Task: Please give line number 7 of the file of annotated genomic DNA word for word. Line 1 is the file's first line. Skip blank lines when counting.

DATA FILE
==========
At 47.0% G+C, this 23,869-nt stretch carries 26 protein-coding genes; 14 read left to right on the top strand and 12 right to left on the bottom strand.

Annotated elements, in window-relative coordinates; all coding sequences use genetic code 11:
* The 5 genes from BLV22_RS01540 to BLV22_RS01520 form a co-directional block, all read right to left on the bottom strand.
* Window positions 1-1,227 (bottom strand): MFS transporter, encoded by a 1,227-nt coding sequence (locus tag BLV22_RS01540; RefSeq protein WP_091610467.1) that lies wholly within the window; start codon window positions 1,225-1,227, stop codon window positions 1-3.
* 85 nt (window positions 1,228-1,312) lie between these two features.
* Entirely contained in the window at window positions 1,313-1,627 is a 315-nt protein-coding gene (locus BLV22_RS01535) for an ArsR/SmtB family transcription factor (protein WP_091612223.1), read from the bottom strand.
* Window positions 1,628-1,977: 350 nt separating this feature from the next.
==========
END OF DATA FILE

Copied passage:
* Window positions 1,628-1,977: 350 nt separating this feature from the next.